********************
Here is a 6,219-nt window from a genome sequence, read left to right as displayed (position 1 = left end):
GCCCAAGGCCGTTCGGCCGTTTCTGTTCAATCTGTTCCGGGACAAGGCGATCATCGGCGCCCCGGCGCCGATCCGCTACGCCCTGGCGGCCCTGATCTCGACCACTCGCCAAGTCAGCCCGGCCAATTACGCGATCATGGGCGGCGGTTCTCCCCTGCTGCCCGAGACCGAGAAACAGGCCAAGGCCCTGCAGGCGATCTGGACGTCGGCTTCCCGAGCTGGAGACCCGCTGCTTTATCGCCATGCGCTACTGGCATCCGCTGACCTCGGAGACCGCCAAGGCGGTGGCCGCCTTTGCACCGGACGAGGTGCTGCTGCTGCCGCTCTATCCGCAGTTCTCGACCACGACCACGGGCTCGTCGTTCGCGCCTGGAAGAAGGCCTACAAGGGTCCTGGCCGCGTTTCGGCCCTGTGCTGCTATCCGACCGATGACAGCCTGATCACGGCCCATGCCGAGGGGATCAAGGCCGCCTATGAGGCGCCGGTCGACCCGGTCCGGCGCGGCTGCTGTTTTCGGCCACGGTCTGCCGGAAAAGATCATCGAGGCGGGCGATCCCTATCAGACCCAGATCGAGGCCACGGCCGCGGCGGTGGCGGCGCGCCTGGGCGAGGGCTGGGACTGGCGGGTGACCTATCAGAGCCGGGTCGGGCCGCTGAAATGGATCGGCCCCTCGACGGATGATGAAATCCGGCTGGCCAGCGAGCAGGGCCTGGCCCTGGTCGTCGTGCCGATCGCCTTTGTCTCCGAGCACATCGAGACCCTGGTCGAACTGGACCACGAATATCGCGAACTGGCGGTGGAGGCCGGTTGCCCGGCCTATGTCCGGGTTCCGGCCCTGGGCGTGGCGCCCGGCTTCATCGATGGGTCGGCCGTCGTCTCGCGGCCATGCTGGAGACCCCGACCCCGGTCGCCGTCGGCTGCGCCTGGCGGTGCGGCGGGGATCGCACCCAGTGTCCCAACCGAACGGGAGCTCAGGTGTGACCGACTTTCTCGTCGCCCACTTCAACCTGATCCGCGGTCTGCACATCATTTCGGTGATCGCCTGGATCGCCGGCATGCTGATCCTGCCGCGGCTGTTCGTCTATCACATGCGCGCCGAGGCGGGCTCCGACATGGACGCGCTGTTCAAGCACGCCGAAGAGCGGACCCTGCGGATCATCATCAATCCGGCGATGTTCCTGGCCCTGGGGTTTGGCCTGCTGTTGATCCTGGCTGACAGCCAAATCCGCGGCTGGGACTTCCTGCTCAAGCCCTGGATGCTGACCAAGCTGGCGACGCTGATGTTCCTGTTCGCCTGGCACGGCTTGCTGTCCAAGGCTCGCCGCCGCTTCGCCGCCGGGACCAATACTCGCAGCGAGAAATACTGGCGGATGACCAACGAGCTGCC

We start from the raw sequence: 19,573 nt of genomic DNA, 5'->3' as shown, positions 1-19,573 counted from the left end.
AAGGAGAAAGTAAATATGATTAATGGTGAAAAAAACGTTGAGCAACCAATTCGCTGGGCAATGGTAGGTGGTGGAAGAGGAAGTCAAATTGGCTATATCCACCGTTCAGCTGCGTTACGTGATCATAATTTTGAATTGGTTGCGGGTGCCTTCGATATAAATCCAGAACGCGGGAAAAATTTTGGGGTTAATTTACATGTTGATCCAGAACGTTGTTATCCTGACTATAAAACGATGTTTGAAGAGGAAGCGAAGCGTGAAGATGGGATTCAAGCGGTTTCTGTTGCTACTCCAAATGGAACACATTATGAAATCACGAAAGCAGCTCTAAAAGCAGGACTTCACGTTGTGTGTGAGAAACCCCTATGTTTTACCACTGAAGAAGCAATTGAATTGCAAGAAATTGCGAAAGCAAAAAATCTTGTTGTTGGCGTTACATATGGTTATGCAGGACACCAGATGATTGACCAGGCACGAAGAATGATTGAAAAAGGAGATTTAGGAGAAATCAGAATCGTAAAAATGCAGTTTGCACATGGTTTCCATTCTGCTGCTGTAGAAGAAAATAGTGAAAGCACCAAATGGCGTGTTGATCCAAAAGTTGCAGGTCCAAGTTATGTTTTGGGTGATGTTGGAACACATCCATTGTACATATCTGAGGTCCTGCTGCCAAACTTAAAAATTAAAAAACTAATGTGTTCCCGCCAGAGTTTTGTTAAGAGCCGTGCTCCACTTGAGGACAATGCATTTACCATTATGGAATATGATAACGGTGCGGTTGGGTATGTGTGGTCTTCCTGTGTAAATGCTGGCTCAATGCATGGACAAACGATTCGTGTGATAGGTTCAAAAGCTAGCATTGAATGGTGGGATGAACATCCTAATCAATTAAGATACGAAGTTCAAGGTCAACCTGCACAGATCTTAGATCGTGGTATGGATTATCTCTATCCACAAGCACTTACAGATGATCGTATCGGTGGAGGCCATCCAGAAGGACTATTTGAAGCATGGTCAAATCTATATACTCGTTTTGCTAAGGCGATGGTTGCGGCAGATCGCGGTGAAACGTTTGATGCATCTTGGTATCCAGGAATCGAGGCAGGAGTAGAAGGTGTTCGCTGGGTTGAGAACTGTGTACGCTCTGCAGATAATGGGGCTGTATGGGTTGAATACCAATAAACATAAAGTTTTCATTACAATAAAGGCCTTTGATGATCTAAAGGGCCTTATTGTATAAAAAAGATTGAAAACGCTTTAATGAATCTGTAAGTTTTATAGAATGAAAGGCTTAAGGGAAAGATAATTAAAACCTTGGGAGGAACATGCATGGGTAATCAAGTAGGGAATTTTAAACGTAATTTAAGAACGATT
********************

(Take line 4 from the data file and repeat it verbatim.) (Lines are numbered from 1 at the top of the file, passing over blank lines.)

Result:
AAGGAGAAAGTAAATATGATTAATGGTGAAAAAAACGTTGAGCAACCAATTCGCTGGGCAATGGTAGGTGGTGGAAGAGGAAGTCAAATTGGCTATATCCACCGTTCAGCTGCGTTACGTGATCATAATTTTGAATTGGTTGCGGGTGCCTTCGATATAAATCCAGAACGCGGGAAAAATTTTGGGGTTAATTTACATGTTGATCCAGAACGTTGTTATCCTGACTATAAAACGATGTTTGAAGAGGAAGCGAAGCGTGAAGATGGGATTCAAGCGGTTTCTGTTGCTACTCCAAATGGAACACATTATGAAATCACGAAAGCAGCTCTAAAAGCAGGACTTCACGTTGTGTGTGAGAAACCCCTATGTTTTACCACTGAAGAAGCAATTGAATTGCAAGAAATTGCGAAAGCAAAAAATCTTGTTGTTGGCGTTACATATGGTTATGCAGGACACCAGATGATTGACCAGGCACGAAGAATGATTGAAAAAGGAGATTTAGGAGAAATCAGAATCGTAAAAATGCAGTTTGCACATGGTTTCCATTCTGCTGCTGTAGAAGAAAATAGTGAAAGCACCAAATGGCGTGTTGATCCAAAAGTTGCAGGTCCAAGTTATGTTTTGGGTGATGTTGGAACACATCCATTGTACATATCTGAGGTCCTGCTGCCAAACTTAAAAATTAAAAAACTAATGTGTTCCCGCCAGAGTTTTGTTAAGAGCCGTGCTCCACTTGAGGACAATGCATTTACCATTATGGAATATGATAACGGTGCGGTTGGGTATGTGTGGTCTTCCTGTGTAAATGCTGGCTCAATGCATGGACAAACGATTCGTGTGATAGGTTCAAAAGCTAGCATTGAATGGTGGGATGAACATCCTAATCAATTAAGATACGAAGTTCAAGGTCAACCTGCACAGATCTTAGATCGTGGTATGGATTATCTCTATCCACAAGCACTTACAGATGATCGTATCGGTGGAGGCCATCCAGAAGGACTATTTGAAGCATGGTCAAATCTATATACTCGTTTTGCTAAGGCGATGGTTGCGGCAGATCGCGGTGAAACGTTTGATGCATCTTGGTATCCAGGAATCGAGGCAGGAGTAGAAGGTGTTCGCTGGGTTGAGAACTGTGTACGCTCTGCAGATAATGGGGCTGTATGGGTTGAATACCAATAAACATAAAGTTTTCATTACAATAAAGGCCTTTGATGATCTAAAGGGCCTTATTGTATAAAAAAGATTGAAAACGCTTTAATGAATCTGTAAGTTTTATAGAATGAAAGGCTTAAGGGAAAGATAATTAAAACCTTGGGAGGAACATGCATGGGTAATCAAGTAGGGAATTTTAAACGTAATTTAAGAACGATT